Widow calls for inquiry into chlorine tablet death
The widow of a man with Alzheimer's who died after eating chlorine tablets he found in his nursing home has called for a fatal accident inquiry.
James McConnell, 72, was a resident at Lomond Court care home in Glenrothes when he died in August 2015, a week after eating the disinfectant tablets.
His widow Wilma McConnell, who is now suing the care home, said she wanted answers over her husband's death.
The care home said it was establishing "exactly what took place".
Mrs McConnell, 73, from Glenrothes, told BBC Scotland she still had "flashbacks" to when her husband was in hospital after eating the tablets.
She said: "I was shocked when I saw him.
"He was a terrible colour and he couldn't eat the porridge I tried to give him as his mouth had started to ulcerate.
"His lips and tongue had turned brown."
Mrs McConnell said the care home had told her a delivery driver, who knew the security code for the main door, had left a package in the hall.
Her husband, who was diagnosed with Alzheimer's in 2012, found and opened the package and ate two of the tablets thinking they were strong mints.
Later he said to his wife: "I'm sorry, I didn't think I had done anything wrong."
Mrs McConnell said: "My husband constantly paced the corridors and he came across the package, the home told me.
"The tablets were the size of a strong mint and he had a sweet tooth so he ate a couple of them."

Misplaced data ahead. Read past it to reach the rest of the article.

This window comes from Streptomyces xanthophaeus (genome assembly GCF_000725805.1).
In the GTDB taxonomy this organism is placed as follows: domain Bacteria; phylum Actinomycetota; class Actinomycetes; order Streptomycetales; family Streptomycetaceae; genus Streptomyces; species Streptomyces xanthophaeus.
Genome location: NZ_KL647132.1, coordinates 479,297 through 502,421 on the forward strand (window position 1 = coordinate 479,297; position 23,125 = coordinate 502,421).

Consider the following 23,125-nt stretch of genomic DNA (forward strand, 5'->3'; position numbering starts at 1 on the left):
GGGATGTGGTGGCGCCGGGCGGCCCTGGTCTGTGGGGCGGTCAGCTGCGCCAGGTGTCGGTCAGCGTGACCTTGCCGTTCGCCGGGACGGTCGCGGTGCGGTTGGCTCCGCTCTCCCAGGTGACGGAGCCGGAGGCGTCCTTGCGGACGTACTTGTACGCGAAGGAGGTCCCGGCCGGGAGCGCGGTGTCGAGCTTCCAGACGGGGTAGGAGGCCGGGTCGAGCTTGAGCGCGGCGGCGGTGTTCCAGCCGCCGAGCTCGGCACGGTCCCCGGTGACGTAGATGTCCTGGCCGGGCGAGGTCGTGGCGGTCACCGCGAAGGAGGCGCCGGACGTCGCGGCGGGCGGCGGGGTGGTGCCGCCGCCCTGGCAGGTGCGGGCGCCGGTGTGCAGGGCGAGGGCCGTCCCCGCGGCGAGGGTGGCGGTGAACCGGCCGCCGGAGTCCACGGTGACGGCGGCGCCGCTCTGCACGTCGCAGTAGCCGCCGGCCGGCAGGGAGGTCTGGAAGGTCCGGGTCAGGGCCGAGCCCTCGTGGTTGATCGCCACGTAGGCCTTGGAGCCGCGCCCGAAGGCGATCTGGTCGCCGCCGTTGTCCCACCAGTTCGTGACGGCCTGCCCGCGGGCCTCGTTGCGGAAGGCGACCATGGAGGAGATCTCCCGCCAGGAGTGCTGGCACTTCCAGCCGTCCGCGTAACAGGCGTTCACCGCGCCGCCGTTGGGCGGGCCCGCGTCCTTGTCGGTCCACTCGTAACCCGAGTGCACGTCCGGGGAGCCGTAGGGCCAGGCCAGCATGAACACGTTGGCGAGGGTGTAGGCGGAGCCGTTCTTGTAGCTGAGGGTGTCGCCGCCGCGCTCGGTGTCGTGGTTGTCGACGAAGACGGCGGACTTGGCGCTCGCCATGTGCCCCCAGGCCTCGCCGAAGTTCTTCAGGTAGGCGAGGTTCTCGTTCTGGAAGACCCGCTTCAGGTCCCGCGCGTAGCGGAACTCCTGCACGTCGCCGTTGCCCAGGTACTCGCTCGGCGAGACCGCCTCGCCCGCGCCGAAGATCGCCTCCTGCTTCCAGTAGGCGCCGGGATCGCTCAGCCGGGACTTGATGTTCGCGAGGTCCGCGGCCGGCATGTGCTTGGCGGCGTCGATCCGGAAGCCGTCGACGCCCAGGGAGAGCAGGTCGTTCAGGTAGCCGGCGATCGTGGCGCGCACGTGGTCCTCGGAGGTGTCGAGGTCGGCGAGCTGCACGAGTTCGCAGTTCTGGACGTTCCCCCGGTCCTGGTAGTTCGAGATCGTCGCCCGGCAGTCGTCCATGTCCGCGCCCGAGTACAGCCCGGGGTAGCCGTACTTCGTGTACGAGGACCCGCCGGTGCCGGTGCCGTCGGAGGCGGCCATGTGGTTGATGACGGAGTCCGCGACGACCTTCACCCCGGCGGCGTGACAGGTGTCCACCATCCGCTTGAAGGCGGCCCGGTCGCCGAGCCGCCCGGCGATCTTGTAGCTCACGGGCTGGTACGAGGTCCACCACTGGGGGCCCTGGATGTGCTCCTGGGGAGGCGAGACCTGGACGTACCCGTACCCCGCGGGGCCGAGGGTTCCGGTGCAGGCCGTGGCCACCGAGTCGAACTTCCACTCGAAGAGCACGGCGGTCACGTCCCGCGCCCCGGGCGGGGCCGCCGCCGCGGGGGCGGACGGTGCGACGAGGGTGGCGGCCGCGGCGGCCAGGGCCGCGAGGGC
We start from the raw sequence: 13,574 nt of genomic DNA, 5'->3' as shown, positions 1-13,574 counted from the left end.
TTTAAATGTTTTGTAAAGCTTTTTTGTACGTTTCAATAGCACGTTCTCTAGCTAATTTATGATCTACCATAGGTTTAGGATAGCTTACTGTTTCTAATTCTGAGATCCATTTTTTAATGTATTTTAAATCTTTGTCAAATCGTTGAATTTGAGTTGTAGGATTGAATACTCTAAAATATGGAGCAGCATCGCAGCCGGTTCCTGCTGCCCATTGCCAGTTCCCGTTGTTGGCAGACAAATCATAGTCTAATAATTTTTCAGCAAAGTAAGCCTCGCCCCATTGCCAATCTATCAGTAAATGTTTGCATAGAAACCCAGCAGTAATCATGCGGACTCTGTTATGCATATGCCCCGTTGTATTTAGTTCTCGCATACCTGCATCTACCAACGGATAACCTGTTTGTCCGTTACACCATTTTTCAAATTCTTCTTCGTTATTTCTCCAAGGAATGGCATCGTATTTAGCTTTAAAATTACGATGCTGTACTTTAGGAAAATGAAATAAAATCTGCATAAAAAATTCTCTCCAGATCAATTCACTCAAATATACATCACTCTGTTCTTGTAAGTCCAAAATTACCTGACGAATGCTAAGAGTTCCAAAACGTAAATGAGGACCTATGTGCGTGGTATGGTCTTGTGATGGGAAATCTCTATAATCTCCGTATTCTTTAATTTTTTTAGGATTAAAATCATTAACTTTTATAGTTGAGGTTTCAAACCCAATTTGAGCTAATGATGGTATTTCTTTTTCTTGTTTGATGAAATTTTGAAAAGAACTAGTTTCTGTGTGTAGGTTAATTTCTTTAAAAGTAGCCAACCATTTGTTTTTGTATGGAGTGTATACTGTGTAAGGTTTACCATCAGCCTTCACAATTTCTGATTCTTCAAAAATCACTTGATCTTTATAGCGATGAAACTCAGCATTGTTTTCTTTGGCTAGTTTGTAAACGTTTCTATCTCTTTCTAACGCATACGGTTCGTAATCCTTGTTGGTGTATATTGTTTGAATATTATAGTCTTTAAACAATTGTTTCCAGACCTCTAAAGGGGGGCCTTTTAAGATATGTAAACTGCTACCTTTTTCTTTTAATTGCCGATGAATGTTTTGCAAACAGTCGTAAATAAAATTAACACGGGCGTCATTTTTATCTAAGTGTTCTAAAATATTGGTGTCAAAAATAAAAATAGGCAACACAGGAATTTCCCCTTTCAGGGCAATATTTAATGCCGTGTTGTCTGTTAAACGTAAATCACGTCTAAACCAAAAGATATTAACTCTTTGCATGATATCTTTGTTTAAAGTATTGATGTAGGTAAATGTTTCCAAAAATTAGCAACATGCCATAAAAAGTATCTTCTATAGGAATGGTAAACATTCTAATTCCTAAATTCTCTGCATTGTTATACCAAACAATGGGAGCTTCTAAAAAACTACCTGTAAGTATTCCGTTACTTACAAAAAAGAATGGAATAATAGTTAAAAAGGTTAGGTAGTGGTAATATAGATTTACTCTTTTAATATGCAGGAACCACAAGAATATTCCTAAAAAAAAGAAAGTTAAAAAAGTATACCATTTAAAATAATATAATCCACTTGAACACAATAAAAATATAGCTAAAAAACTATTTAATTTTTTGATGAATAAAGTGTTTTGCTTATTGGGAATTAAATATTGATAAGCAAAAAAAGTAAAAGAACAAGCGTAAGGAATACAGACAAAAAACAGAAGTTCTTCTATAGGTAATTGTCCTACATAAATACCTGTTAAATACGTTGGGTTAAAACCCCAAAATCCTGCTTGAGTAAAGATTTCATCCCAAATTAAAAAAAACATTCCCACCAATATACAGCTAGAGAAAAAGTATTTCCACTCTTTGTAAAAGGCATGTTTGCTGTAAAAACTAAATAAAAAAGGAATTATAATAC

She said the home was contesting whether the chlorine tablets caused Mr McConnell's death.
The Crown Office said the procurator fiscal had received a report in connection with Mr McConnell's death and were continuing to investigate the case.
However, three years after Mr McConnell's death there has been no decision on whether there will be a Fatal Accident Inquiry or any criminal proceedings.
Mrs McConnell said she was disappointed the Crown Office had not yet authorised an FAI.
Her husband's death certificate said he died from complications of aspiration of pneumonia following ingestion of chlorine tablets, ischemic heart disease, diabetes and Alzheimer's.
Mr McConnell, who had only been living at the home for nine weeks, ingested the chlorine tablets on 4 August. He died on 11 August in Victoria Hospital in Kirkcaldy.
A spokeswoman for HC-One, which owns the care home, said: "Our deepest sympathies are with Mr McConnell's family during this very difficult time.
"Since Mr McConnell's unfortunate death we have been working closely with all relevant authorities to establish exactly what took place so we can learn all lessons from this very sad event.
"As these discussions are ongoing we are unable to comment further at this time."
Alan Calderwood, of Thompsons Solicitors, who is undertaking a civil action on behalf of Mrs McConnell, said: "Under no circumstances should a vulnerable person who is in care have access to potentially lethal substances.
"Mr McConnell's family have waited almost three years and still have no assurance that there are now proper systems in place at these facilities to prevent a similar accident occurring."
A Crown Office spokesman said: "The procurator fiscal has received a report in connection with the death of a 72-year-old man in Victoria Hospital, Kirkcaldy, on 11 August 2015.
"The investigation into the death, under the direction of the Health and Safety Division of COPFS (HSD), is ongoing and the family will be kept updated in relation to any significant developments."